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Old Feb 14th, 2015, 19:49 PM   3
southernbound
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Hi!! I'm so happy to hear about how well your son is doing. That does my heart good He had his Kasai procedure (tying his small intestine into his liver) at Dalls Childrens Medical here in Texas (that's east Texas and we live in West Texas so we lived in a Ronald Mcdonald house there) when he was 11 days old, but we have a childrens hospital here in our city that does his tests and routine treatment. He'll have to go to Houston TX when his transplant comes up though.

How is life after the transplant? Are the medications too awful? How does he do at school with the immunosupressants? I'm not overly worried about the transplant itself, we have a wonderful doctor here that has done an obscene number of liver transplants and I have faith in him, I'm more worried about life afterwards.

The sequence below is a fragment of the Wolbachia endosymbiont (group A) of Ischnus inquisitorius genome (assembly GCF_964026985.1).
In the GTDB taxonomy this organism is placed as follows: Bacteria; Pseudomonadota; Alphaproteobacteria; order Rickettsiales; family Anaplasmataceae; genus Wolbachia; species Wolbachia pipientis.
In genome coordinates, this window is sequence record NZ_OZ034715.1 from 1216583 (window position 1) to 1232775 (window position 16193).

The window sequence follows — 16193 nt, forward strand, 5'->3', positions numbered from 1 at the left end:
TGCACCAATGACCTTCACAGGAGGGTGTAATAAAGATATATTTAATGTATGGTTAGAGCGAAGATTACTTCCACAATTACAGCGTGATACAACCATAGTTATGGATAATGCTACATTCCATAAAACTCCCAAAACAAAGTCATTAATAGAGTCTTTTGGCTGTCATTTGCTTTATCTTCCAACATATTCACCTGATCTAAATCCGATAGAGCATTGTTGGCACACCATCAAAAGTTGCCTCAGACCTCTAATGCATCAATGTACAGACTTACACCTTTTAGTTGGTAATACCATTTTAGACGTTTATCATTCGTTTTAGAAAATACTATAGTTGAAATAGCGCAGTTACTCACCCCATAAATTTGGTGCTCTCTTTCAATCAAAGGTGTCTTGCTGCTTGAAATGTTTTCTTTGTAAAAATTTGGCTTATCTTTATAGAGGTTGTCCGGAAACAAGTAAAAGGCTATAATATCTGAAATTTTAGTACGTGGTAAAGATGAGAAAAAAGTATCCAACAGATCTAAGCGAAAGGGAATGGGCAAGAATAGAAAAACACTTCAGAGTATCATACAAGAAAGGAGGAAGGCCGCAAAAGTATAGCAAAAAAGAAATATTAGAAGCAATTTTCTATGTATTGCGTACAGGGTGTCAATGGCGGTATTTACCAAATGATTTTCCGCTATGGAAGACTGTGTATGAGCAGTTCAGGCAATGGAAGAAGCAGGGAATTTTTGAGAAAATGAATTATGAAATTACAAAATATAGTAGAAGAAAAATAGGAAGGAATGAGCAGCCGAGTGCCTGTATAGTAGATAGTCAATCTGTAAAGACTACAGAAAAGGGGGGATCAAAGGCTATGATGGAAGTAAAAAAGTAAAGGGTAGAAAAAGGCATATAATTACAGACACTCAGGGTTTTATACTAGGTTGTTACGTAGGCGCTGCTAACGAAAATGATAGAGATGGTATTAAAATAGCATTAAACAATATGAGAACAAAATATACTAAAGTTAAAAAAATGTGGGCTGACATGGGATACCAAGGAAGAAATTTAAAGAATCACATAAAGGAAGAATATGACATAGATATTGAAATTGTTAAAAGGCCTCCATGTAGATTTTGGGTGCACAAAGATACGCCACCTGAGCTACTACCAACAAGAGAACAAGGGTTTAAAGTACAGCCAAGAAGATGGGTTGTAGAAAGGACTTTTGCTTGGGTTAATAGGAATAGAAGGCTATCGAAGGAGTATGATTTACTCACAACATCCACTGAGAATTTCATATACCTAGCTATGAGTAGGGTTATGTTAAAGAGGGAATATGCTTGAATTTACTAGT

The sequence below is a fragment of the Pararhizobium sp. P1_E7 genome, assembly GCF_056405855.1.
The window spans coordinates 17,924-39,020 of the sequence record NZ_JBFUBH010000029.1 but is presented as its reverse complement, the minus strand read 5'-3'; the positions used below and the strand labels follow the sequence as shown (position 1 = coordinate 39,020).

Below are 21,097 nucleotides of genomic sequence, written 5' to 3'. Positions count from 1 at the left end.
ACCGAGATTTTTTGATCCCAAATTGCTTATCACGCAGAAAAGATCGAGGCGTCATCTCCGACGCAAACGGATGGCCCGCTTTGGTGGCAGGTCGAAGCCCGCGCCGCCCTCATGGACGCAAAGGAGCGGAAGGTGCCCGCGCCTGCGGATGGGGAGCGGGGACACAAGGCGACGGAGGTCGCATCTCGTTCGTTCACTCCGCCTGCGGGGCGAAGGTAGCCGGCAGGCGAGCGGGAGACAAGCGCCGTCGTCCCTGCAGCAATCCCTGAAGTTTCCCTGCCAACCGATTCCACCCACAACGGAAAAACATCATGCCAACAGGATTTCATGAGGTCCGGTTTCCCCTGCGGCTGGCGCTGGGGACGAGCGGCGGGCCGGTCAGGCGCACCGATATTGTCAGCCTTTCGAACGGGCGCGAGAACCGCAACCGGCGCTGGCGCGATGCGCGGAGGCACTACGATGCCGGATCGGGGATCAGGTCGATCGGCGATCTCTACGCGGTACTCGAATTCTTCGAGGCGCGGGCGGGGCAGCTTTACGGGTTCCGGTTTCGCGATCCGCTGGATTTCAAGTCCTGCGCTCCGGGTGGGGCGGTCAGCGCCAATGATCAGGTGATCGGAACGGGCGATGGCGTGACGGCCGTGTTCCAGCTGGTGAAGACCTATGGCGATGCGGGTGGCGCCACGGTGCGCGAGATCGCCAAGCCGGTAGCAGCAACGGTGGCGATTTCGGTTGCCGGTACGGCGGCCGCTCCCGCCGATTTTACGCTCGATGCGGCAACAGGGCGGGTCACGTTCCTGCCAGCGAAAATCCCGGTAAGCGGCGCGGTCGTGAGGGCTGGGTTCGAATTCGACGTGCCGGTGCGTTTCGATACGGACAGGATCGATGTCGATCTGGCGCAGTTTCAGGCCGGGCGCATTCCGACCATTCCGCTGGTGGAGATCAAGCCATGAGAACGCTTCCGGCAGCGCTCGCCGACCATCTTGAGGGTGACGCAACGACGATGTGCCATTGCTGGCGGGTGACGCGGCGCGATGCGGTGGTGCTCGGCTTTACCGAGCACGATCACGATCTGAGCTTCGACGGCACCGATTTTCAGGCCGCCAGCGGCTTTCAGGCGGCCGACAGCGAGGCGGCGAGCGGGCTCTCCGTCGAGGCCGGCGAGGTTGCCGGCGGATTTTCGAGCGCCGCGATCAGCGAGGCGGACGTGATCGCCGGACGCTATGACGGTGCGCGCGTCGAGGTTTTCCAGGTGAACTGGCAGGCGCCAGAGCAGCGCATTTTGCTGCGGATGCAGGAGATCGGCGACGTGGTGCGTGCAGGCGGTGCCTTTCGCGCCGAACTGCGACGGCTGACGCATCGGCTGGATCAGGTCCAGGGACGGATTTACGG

Do you all have to do the routine byopsies to check for rejection? How has all that gone?



 
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Old Feb 26th, 2015, 03:39 AM   4
purplerat
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Quote:
Originally Posted by southernbound View Post
Hi!! I'm so happy to hear about how well your son is doing. That does my heart good He had his Kasai procedure (tying his small intestine into his liver) at Dalls Childrens Medical here in Texas (that's east Texas and we live in West Texas so we lived in a Ronald Mcdonald house there) when he was 11 days old, but we have a childrens hospital here in our city that does his tests and routine treatment. He'll have to go to Houston TX when his transplant comes up though.

How is life after the transplant? Are the medications too awful? How does he do at school with the immunosupressants? I'm not overly worried about the transplant itself, we have a wonderful doctor here that has done an obscene number of liver transplants and I have faith in him, I'm more worried about life afterwards.